- EPT improves performance a LOT. Turning it on also enables Large Pages by default (which can negatively affect TPS). Applications need to have Large Pages turned on, like SQL (which gains 7% performance)
- Hardware iSCSI is 30% less overhead across the board, Software iSCSI is 30% better on reads, 60% better on writes!
- Storage VMotion is significantly faster, because of block change tracking and no need to do a self-VMotion (Which also means it doesn’t need 2x RAM)
- In vSphere performance between RDM and VMFS is less than 5%, and while this is the same as ESX3.5, performance of a VM on a VMFS volume where another operation (like a VM getting cloned) has improved.
- Big improvement in VDI workloads – a boot storm of 512 VMs is five times faster in vSphere. 20 minutes reduced to 4.
- PVSCSI does some very clever things like sharing the I/O queue depth with the underlying hypervisor, so you have one less queue.
- vSphere TCP stack is improved (I know from other sessions they’re using the new tcpip2 stack end-to-end.
- VMXNET3 gives big network I/O improvements, especially in Windows SMP VMs.
- Network throughput scales much better, 80% performance improvement with 16 VMs running full blast.
- VMotion 5x faster on active workloads, 2x faster at idle.
- 350K IOPS per ESX Host, 120K IOPS per VM.
All reasons to be running vSphere on your infrastructure today.”
Wednesday, September 2, 2009 in by slowe
There is no Internet connectivity in this session, so I’ll have to publish this after the session has concluded.
The Cisco Nexus 1000V is, of course, a Layer 2 distributed virtual switch for VMware vSphere built on Cisco NX-OS (the same operating system that drives the physical Nexus switches). It’s compatible with all switching platforms, meaning that it doesn’t require physical Nexus switches upstream in order to work. The Nexus 1000V brings policy-based VM connectivity, network and security property mobility, and a non-disruptive operational model.
The Nexus 1000V has two components: the Virtual Supervisor Module (VSM). Interestingly enough, the slide shows that the VSM can be a virtual or physical instance of NX-OS; there has been no formal announcement of which I know that has discussed using a physical instance of NX-OS as the VSM for the Nexus 1000V. The second component is the Virtual Ethernet Module (VEM), which is a per-host switching module that resides on each ESX/ESXi host. A VSM can support up to 64 VEMs in a distributed logical switch model, meaning that all VEMs are centrally managed by the VSM. Each VEM appears as a remote line card to the VSM.
The VEM is deployed using vCenter Update Manager (VUM) and supports both ESX and ESXi. The Nexus 1000V supports both 1Gbps and 10Gbps Ethernet uplinks and works with all types of servers (everything on the HCL) and upstream switches.
The Nexus 1000V supports a feature called virtual port channel host mode (vPC-HM). This feature allows the Nexus 1000V to use two uplinks (NICs in the server) connected to two different physical switches and treat them as a single logical uplink. This does not require any upstream switch support. Multiple instances of vPC-HM can be used; for example, you could use four Gigabit Ethernet uplinks, two to each physical switches, could be used to create two different vPC-HM uplinks for redundancy and separation of traffic.
For upstream switches that support VSS or VBS, you can configure the Nexus 1000V to use all uplinks as a single logical uplink. This requires upstream switch support but provides more bandwidth across all upstream switches. Of course, users can also create multiple port channels to upstream switches for traffic separation. There are lots of flexiblity in how the Nexus 1000V can be connected to the existing network infrastructure.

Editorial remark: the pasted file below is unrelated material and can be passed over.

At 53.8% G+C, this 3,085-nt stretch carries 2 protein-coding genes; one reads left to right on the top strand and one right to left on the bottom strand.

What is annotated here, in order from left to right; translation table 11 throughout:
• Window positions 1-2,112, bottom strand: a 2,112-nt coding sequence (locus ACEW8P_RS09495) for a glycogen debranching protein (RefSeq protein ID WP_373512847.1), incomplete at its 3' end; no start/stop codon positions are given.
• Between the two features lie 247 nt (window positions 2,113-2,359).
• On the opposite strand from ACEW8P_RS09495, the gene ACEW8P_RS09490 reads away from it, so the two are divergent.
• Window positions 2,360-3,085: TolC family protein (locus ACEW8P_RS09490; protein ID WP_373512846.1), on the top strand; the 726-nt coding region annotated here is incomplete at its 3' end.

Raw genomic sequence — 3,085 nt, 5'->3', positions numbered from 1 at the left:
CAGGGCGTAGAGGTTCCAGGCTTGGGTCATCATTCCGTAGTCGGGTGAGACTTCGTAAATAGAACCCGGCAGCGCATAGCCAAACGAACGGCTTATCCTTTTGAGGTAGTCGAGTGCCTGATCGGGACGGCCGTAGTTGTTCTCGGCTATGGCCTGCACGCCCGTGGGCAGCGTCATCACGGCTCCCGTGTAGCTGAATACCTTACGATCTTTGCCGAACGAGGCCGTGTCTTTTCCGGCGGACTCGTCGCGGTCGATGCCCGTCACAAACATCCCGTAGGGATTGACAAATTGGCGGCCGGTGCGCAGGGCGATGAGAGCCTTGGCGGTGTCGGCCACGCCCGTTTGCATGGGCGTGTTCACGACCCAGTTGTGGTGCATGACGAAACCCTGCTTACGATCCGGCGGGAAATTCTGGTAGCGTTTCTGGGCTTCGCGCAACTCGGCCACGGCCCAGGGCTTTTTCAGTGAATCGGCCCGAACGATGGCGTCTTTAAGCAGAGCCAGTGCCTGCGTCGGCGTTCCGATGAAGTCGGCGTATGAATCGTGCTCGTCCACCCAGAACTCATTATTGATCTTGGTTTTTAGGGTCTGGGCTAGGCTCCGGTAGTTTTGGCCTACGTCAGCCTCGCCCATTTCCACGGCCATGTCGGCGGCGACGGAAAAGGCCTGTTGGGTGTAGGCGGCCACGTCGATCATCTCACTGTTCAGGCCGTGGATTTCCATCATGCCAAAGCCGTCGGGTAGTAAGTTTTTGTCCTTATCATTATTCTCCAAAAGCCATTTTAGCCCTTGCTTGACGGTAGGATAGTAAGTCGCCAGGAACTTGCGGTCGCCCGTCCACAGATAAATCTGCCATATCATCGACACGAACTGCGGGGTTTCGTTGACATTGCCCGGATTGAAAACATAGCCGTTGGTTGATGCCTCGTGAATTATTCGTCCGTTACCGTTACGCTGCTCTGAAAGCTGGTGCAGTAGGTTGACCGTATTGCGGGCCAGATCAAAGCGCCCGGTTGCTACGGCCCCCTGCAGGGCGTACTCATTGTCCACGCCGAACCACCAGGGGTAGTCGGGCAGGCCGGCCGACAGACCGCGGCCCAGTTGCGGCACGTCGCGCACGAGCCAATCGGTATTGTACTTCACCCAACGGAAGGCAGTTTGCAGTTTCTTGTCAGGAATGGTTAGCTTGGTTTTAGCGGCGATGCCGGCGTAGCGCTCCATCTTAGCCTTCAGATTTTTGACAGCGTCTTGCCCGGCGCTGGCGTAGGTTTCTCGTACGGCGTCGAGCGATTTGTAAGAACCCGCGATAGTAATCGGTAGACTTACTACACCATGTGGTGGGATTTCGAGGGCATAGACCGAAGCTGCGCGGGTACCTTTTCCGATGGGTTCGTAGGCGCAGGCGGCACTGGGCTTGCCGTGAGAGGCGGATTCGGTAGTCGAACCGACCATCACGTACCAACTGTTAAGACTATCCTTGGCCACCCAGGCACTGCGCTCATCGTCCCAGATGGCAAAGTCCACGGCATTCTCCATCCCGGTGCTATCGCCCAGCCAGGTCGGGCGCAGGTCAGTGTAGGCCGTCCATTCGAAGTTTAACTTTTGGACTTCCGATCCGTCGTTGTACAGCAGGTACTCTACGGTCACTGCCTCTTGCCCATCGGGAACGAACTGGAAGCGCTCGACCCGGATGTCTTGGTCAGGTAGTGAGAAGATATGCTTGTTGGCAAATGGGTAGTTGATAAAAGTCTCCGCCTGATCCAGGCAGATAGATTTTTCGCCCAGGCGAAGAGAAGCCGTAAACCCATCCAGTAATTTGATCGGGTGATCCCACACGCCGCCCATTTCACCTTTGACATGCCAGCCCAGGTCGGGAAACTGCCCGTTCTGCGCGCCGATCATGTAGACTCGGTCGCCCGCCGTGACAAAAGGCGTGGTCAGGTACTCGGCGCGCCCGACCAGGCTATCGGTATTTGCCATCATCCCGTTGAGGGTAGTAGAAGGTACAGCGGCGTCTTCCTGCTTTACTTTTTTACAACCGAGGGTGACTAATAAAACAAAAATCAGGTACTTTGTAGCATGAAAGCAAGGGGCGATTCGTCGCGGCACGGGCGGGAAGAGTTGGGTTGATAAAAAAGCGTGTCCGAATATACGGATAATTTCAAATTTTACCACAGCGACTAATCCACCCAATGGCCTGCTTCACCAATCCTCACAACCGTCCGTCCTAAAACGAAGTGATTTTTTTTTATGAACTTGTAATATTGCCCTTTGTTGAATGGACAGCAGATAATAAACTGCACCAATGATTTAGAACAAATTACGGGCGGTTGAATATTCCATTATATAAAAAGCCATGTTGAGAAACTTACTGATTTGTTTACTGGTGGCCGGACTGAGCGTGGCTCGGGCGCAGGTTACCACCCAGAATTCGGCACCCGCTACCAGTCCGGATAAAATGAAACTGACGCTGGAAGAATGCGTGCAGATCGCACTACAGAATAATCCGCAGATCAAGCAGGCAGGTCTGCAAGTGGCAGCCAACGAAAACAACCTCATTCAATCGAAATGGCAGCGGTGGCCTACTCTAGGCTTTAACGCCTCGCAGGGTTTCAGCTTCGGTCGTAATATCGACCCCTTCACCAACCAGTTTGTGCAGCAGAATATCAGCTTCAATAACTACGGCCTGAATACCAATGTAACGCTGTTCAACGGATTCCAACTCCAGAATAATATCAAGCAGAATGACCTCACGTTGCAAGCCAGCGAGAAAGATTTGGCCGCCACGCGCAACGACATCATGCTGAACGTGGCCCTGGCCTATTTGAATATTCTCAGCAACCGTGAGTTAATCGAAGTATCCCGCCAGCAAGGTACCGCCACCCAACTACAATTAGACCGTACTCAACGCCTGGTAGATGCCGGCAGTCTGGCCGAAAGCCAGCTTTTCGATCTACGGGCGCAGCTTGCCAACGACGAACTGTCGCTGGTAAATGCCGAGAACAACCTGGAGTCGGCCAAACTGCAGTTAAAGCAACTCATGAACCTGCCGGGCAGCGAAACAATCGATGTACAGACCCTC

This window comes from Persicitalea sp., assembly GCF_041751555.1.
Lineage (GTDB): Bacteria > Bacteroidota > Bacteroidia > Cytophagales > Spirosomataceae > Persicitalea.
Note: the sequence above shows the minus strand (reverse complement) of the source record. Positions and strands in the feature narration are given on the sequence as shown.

These network designs can be extrapolated to six NICs (uplinks), eight NICs, and more.
One interesting statement from the presenter was that Layer 8 (the Human layer) can create more problems than Layers 1 through 7.
Next, the presenter went through the use and configuration of the Cisco Nexus 1000V in DMZ environments. Key features for this use case include private VLANs (private VLANs can span both physical and virtual systems). Network professionals can also use access-conrol lists (ACLs) and remote port mirroring (ERSPAN) improve visibility and control over the virtual networking environment.
At this point, I left the session because it was clear that this session was more about educating users on the features of the Nexus 1000V and not about best practices on how to deploy the Nexus 1000V.”
Today was an interesting day. I sat and watched the Day 2 Keynote, looking at what VMware shows as the vision for the future.
I then went to watch a session on Virtualizing Exchange EA2631
I learned some things there:
Exchange has made itself (over time) better suited for Virtualization from Exchange 2003 –> Exchange 2007 –> Exchange 2010 due to less IO, and better design. Also, ESX has improved and the computers have evolved, so they have all joined together.
But on the MS Front, we have updated out sites with some new information from our Exchange and Virtualization Team on Virtualizing this Tier 1 application. Check out Zane’s Blog Post for more information.
After lunch I went to the VMware Head to Head comparison of VMware vSphere and ESX and Hyper-V with some SCVMM, and Citrix. It would have been a better conversation if it would actually have been more than one side. Their big comments on Architecture differences and memory overcommitment were old and tired. They were biased and based on conjecture. They commented that our “integrated” solution is a bunch of applications which we do need to work on, but when they showed them all, they showed many twice, and and some that you wouldn’t use except in some cases, but not when loading other apps that they showed.
They said we don’t have a Host Profile equivalent, when if you look at what System Center Configuration Manager does, it does a lot of what Host Profiles does. Of course they didn’t mention that to get Host Profiles, customers would have to buy the Enterprise Plus SKU.